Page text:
Second, when the adjudicator is facing the question of how to interpret the scope of the arbitration clause regarding tort claim arising from the breach of contractual obligations, he/she shall bear in mind that the plaintiff shall be bound by the arbitration clause in the contract, even if he/she files a lawsuit, as the liability for breach of contract competes with the liability for tort.

In addition, the plaintiff shall also not be allowed to circumvent the application of the arbitration clause by choosing a cause of action afterwards. Finally, it shall not be supported by the court if the plaintiff added some party who had not signed the arbitration agreement as joint defendants deliberately for the purpose of escaping from the forum of arbitration.

The SPC concluded that, according to the arbitration clause in the master service agreement, the dispute between companies A and B should be settled by arbitration conducted by the Shanghai International Arbitration Centre, rather than the people’s courts. Therefore, the SPC upheld the Shanghai Intellectual Property Court’s decision on dismissing company A’s lawsuit against company B, for it was consistent with the relevant laws and judicial interpretations.


The determination of jurisdiction over disputes arising from complex legal relationships between multiple parties and multiple contracts or other civil legal acts is a threshold question in commercial dispute resolution practice. The general solution to this question in civil law countries is to centralise jurisdiction supported by the joint action theory in the subject matter of litigation.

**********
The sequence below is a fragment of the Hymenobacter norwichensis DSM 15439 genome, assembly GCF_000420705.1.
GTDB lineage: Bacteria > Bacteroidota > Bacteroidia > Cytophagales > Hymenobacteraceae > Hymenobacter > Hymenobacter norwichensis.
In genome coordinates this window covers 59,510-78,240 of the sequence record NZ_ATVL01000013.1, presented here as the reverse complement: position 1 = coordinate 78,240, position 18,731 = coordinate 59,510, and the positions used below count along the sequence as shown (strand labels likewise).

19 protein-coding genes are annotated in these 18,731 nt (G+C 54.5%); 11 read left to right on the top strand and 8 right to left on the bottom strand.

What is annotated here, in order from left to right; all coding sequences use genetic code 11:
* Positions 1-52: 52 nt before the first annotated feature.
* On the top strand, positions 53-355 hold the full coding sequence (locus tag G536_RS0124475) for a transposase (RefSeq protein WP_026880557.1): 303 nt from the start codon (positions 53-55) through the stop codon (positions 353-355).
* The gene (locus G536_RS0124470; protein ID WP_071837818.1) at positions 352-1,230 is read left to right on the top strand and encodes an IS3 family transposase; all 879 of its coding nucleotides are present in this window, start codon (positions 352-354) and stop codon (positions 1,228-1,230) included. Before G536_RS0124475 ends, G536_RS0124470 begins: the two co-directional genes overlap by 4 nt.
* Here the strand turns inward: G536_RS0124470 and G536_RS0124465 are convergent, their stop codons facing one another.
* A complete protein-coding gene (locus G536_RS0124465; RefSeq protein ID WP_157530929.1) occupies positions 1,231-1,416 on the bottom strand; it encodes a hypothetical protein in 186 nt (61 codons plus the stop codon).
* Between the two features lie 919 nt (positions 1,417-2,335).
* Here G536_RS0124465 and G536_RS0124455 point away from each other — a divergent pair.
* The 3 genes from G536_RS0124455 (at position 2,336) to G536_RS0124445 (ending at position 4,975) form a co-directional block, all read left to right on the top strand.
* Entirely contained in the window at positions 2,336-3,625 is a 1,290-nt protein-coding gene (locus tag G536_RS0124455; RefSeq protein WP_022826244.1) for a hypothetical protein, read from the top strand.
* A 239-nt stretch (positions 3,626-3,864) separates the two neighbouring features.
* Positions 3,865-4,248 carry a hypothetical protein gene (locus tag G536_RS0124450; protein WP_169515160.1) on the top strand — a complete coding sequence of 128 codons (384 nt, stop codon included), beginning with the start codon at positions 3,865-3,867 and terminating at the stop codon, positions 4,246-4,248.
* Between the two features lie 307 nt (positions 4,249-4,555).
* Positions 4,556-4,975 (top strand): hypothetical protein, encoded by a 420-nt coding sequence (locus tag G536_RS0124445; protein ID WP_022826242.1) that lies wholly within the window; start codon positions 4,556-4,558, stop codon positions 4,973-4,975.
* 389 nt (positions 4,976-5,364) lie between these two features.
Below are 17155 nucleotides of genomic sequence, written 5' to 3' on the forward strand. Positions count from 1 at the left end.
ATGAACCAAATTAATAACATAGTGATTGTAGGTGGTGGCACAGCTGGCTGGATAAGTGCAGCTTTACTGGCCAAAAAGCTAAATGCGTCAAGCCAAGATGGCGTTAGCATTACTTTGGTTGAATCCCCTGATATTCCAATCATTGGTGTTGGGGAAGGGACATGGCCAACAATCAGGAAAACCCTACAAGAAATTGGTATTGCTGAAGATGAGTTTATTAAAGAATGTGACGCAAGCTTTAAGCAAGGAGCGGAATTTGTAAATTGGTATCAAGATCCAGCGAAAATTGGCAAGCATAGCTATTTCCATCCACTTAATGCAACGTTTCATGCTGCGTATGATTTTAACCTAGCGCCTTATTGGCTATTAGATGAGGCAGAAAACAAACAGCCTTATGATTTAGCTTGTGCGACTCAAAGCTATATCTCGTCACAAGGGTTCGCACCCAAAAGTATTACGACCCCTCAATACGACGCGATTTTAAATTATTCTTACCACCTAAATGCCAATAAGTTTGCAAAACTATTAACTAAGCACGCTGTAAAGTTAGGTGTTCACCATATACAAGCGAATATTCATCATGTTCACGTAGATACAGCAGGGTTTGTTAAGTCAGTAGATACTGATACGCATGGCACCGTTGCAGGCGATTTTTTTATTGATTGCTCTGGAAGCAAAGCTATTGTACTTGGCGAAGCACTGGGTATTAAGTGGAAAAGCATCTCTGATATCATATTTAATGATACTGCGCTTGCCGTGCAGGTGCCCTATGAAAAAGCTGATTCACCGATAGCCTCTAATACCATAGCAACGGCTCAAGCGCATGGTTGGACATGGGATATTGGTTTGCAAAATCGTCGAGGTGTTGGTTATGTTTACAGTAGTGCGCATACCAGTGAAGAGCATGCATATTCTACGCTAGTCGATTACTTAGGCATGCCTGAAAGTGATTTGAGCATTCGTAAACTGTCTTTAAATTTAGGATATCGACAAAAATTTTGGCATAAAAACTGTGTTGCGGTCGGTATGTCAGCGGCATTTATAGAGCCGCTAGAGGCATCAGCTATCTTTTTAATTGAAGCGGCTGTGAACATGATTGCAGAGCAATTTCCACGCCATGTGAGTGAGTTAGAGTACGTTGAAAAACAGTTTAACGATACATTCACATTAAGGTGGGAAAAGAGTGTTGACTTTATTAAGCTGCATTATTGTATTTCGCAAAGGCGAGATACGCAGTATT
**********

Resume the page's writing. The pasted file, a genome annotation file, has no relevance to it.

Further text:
However, competing claims in substantive law are not necessarily the same as joint action in litigation law. In particular, in a scenario where the forum of arbitration and court is intertwined, it is necessary to take into account the principle when applying the doctrine of joint action, that is a valid arbitration agreement precludes a court from entertaining a dispute on the merits, and instead requires that the parties be referred to arbitration.

In this case, the SPC not only clarified that joint tort claims do not necessarily belong to indivisible and necessary joint action, but also reaffirmed the spirit of the negative obligations under an agreement to arbitrate, that is, to respect the true intention of the parties to resolve disputes through arbitration. Accordingly, if the parties enter into a contract with an arbitration clause covering any dispute or claim arising out of, or relating to, that contract, it is reasonable to interpret the scope of the arbitration clause as it shall cover the dispute arising from a tort behaviour where it is related to a breach of contractual obligations.

What’s more, even if the plaintiff files a lawsuit by adding someone who is not the signed party of the arbitration agreement, it does not override its negative obligations to arbitrate. It is not surprising that the SPC’s opinions once again reflect the judicial attitude of Chinese courts to respect the characteristics and principles of arbitration, to hear arbitration judicial review cases in accordance with the arbitration laws, to guarantee the correct implementation and accurate application of the arbitration legal framework, and to promote the credibility and international competitiveness of Chinese arbitration.

Xu Zhihe is the deputy head of the Department of Research and Information at SHIAC